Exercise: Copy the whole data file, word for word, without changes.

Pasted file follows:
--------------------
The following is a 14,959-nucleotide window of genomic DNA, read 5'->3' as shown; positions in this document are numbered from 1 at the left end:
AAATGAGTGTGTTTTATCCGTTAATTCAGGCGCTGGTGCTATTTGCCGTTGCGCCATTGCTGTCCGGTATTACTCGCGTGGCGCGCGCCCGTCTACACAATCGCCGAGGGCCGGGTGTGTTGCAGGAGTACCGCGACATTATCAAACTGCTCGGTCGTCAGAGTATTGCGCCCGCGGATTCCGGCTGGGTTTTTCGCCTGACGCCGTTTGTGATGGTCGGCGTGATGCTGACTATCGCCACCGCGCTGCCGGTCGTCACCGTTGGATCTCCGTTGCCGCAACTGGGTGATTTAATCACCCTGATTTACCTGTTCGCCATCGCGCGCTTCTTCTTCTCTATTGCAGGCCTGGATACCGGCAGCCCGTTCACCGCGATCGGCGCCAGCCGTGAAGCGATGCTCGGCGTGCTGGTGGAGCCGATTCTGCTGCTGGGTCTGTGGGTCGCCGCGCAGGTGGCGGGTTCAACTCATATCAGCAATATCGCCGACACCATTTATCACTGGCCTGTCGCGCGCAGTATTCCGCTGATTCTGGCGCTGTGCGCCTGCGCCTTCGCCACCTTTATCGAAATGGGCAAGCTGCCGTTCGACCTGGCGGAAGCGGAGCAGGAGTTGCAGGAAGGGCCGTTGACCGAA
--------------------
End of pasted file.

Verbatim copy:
The following is a 14,959-nucleotide window of genomic DNA, read 5'->3' as shown; positions in this document are numbered from 1 at the left end:
AAATGAGTGTGTTTTATCCGTTAATTCAGGCGCTGGTGCTATTTGCCGTTGCGCCATTGCTGTCCGGTATTACTCGCGTGGCGCGCGCCCGTCTACACAATCGCCGAGGGCCGGGTGTGTTGCAGGAGTACCGCGACATTATCAAACTGCTCGGTCGTCAGAGTATTGCGCCCGCGGATTCCGGCTGGGTTTTTCGCCTGACGCCGTTTGTGATGGTCGGCGTGATGCTGACTATCGCCACCGCGCTGCCGGTCGTCACCGTTGGATCTCCGTTGCCGCAACTGGGTGATTTAATCACCCTGATTTACCTGTTCGCCATCGCGCGCTTCTTCTTCTCTATTGCAGGCCTGGATACCGGCAGCCCGTTCACCGCGATCGGCGCCAGCCGTGAAGCGATGCTCGGCGTGCTGGTGGAGCCGATTCTGCTGCTGGGTCTGTGGGTCGCCGCGCAGGTGGCGGGTTCAACTCATATCAGCAATATCGCCGACACCATTTATCACTGGCCTGTCGCGCGCAGTATTCCGCTGATTCTGGCGCTGTGCGCCTGCGCCTTCGCCACCTTTATCGAAATGGGCAAGCTGCCGTTCGACCTGGCGGAAGCGGAGCAGGAGTTGCAGGAAGGGCCGTTGACCGAA